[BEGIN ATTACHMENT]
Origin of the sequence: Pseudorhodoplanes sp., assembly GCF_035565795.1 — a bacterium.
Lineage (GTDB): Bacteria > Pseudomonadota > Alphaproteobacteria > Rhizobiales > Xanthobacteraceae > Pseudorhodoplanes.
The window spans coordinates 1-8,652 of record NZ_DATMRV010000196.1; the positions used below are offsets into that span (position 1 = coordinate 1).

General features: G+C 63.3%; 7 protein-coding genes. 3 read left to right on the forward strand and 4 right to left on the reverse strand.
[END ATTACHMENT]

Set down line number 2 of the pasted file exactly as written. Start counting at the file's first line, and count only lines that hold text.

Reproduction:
Lineage (GTDB): Bacteria > Pseudomonadota > Alphaproteobacteria > Rhizobiales > Xanthobacteraceae > Pseudorhodoplanes.